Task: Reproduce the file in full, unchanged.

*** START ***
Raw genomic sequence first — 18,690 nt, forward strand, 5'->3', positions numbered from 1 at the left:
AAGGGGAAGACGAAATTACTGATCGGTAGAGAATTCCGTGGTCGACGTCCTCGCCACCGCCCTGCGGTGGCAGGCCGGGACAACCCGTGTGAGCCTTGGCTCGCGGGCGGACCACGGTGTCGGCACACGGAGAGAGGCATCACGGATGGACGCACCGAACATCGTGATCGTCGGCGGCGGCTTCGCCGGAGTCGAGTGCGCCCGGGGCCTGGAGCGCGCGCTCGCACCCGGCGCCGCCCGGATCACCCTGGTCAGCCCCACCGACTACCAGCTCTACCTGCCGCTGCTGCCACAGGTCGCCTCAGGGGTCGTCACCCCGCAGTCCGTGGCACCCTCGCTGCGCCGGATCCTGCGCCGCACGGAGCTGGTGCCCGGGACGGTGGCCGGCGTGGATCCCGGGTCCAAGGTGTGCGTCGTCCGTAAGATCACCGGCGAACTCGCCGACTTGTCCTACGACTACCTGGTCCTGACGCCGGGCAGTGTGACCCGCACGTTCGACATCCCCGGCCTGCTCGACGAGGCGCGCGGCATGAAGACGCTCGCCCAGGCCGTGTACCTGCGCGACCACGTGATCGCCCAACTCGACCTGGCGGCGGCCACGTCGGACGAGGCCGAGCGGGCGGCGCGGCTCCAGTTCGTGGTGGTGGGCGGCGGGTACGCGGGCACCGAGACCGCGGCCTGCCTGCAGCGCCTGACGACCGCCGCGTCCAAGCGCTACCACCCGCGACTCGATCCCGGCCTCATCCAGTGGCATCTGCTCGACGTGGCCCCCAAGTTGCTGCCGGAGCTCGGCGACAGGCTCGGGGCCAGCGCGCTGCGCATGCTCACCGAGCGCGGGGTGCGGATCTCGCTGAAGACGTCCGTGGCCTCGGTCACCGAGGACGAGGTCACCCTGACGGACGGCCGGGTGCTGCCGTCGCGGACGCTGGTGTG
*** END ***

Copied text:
Raw genomic sequence first — 18,690 nt, forward strand, 5'->3', positions numbered from 1 at the left:
AAGGGGAAGACGAAATTACTGATCGGTAGAGAATTCCGTGGTCGACGTCCTCGCCACCGCCCTGCGGTGGCAGGCCGGGACAACCCGTGTGAGCCTTGGCTCGCGGGCGGACCACGGTGTCGGCACACGGAGAGAGGCATCACGGATGGACGCACCGAACATCGTGATCGTCGGCGGCGGCTTCGCCGGAGTCGAGTGCGCCCGGGGCCTGGAGCGCGCGCTCGCACCCGGCGCCGCCCGGATCACCCTGGTCAGCCCCACCGACTACCAGCTCTACCTGCCGCTGCTGCCACAGGTCGCCTCAGGGGTCGTCACCCCGCAGTCCGTGGCACCCTCGCTGCGCCGGATCCTGCGCCGCACGGAGCTGGTGCCCGGGACGGTGGCCGGCGTGGATCCCGGGTCCAAGGTGTGCGTCGTCCGTAAGATCACCGGCGAACTCGCCGACTTGTCCTACGACTACCTGGTCCTGACGCCGGGCAGTGTGACCCGCACGTTCGACATCCCCGGCCTGCTCGACGAGGCGCGCGGCATGAAGACGCTCGCCCAGGCCGTGTACCTGCGCGACCACGTGATCGCCCAACTCGACCTGGCGGCGGCCACGTCGGACGAGGCCGAGCGGGCGGCGCGGCTCCAGTTCGTGGTGGTGGGCGGCGGGTACGCGGGCACCGAGACCGCGGCCTGCCTGCAGCGCCTGACGACCGCCGCGTCCAAGCGCTACCACCCGCGACTCGATCCCGGCCTCATCCAGTGGCATCTGCTCGACGTGGCCCCCAAGTTGCTGCCGGAGCTCGGCGACAGGCTCGGGGCCAGCGCGCTGCGCATGCTCACCGAGCGCGGGGTGCGGATCTCGCTGAAGACGTCCGTGGCCTCGGTCACCGAGGACGAGGTCACCCTGACGGACGGCCGGGTGCTGCCGTCGCGGACGCTGGTGTG